On May 7, 2017, Greg Abbott, Governor of Texas, signed Senate Bill 4 (SB4) which will take effect on September 1, 2017. SB4 will allow local law enforcement to question legally detained or arrested individuals about their immigration status. Despite the controversy surrounding the law, supporters argue the law is designed to boost public safety, protect citizens of our communities, and enforce laws already in place.
In short, SB4 can be summarized as follows:
- It states that localities cannot have policies that prohibit their workers from enforcing immigration laws, for example, officers cannot be prohibited from asking about immigration status when they are otherwise lawfully permitted to
- It states that local city and county offices must honor federal detainers
- It states that Hospitals and School Districts are exempt
Here is what you need to know:
- SB4 does NOT apply to public schools or open enrolment charter schools.
- School police or police officers otherwise contracted by schools CANNOT ask about parents’ or students’ immigration status, except as permitted by federal law.
On College Campuses
- During a lawful detention or arrest on a college or university campus, you may be asked your immigration status.
- The campus can be penalized if they interfere with officers who choose to cooperate with federal immigration authorities.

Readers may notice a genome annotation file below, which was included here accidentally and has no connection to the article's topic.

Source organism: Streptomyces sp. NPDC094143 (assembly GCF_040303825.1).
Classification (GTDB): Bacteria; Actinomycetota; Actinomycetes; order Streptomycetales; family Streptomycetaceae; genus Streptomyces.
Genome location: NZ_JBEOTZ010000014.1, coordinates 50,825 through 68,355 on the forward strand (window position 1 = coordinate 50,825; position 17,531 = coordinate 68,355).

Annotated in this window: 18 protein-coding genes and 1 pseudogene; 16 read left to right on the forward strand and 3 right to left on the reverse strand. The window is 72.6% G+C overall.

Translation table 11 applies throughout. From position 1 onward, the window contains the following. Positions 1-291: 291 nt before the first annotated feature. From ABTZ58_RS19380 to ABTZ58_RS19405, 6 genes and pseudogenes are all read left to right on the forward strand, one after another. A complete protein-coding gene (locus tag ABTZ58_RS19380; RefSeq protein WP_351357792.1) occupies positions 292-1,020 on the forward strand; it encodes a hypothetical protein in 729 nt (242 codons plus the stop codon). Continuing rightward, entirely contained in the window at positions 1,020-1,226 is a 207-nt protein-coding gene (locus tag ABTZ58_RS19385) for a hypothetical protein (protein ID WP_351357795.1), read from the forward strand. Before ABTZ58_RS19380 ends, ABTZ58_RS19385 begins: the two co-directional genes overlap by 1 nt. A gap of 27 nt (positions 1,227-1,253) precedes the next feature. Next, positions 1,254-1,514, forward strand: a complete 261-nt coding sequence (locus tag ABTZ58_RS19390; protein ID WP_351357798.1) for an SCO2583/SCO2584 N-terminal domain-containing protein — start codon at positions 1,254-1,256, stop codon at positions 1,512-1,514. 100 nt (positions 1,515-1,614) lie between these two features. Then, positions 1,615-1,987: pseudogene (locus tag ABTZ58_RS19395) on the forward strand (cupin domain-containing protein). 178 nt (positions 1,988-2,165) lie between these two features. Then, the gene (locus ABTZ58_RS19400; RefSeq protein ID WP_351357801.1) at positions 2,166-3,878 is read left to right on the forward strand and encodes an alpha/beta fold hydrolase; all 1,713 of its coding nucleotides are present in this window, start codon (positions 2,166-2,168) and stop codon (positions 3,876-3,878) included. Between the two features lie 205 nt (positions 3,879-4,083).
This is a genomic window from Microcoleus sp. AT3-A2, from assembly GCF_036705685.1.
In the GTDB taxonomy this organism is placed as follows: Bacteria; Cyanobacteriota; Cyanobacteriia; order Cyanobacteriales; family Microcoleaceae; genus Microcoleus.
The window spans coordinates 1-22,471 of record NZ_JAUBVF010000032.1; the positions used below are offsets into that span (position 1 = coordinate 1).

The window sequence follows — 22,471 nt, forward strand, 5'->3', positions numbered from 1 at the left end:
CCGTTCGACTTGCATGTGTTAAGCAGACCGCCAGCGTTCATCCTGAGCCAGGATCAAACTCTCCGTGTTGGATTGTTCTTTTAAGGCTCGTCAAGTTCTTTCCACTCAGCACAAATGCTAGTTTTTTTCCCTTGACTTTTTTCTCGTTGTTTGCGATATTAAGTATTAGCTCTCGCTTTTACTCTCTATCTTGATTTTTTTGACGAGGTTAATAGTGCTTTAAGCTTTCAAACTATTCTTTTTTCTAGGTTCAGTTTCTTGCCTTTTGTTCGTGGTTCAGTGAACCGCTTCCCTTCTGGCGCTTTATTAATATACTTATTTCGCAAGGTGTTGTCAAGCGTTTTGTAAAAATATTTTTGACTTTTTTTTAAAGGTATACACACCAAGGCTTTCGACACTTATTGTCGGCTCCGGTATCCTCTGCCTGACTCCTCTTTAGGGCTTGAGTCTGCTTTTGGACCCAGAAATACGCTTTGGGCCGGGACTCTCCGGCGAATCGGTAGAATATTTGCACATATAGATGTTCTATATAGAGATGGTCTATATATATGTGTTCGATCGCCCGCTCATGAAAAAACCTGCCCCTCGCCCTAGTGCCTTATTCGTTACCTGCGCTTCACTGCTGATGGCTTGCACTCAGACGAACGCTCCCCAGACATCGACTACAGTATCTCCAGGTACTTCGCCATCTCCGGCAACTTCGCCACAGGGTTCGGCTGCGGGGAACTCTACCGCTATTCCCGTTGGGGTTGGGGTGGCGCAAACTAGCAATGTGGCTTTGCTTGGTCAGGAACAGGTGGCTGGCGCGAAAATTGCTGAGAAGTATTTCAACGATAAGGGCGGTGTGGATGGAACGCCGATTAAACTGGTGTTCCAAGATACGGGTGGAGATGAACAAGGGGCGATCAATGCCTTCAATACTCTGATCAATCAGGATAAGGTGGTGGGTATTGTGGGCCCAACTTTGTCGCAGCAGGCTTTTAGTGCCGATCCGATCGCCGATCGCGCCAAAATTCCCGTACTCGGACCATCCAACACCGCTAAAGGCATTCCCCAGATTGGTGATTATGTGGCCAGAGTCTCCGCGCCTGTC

Hospitals, Mental Health Facilities, and Community Centers
- SB4 does NOT apply to state, federal or locally-run hospitals, including university and college hospitals
- SB4 also does NOT apply to community centers that provide mental health care, locally-run mental health facilities or intellectual disability facilities.
Churches and Places of Worship
- SB4 does NOT apply to police officers who are employed or contracted by churches while they are performing their duties at the place of worship.
Officials who fail to honor SB4, can be subject to Class A misdemeanor charges for failure to comply. SB4, which also applies to public colleges, mandates civil penalties for groups that violate the provision beginning at $1,000 for a first offense and rising as high as $25,500 for each infraction that follows.
The most important thing you can do to protect yourself and others is to understand your rights. If you would like to further educate yourself, friends, or loved ones with respect to SB4, you may go to the website of the American Civil Liberties Union of Texas and the ACLU Foundation of Texas here.
If you have any questions regarding the above guidance, please contact us at 512-705-1780 to speak with a reputable and knowledgeable Williamson County immigration lawyer.